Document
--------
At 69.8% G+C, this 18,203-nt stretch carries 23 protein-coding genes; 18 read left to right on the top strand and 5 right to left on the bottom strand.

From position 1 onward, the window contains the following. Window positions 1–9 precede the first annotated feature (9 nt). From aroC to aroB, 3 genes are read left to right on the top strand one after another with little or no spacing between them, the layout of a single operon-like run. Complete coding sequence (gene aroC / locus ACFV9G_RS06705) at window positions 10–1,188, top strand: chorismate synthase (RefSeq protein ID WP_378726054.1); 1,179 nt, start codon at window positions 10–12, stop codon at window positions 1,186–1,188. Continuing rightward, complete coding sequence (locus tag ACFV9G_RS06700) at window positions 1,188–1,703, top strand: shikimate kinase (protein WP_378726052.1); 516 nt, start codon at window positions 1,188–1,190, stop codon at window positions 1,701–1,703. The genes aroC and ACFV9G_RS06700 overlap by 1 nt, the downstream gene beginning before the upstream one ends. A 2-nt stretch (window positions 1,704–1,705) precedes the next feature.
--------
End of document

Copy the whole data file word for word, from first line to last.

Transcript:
At 69.8% G+C, this 18,203-nt stretch carries 23 protein-coding genes; 18 read left to right on the top strand and 5 right to left on the bottom strand.

From position 1 onward, the window contains the following. Window positions 1–9 precede the first annotated feature (9 nt). From aroC to aroB, 3 genes are read left to right on the top strand one after another with little or no spacing between them, the layout of a single operon-like run. Complete coding sequence (gene aroC / locus ACFV9G_RS06705) at window positions 10–1,188, top strand: chorismate synthase (RefSeq protein ID WP_378726054.1); 1,179 nt, start codon at window positions 10–12, stop codon at window positions 1,186–1,188. Continuing rightward, complete coding sequence (locus tag ACFV9G_RS06700) at window positions 1,188–1,703, top strand: shikimate kinase (protein WP_378726052.1); 516 nt, start codon at window positions 1,188–1,190, stop codon at window positions 1,701–1,703. The genes aroC and ACFV9G_RS06700 overlap by 1 nt, the downstream gene beginning before the upstream one ends. A 2-nt stretch (window positions 1,704–1,705) precedes the next feature.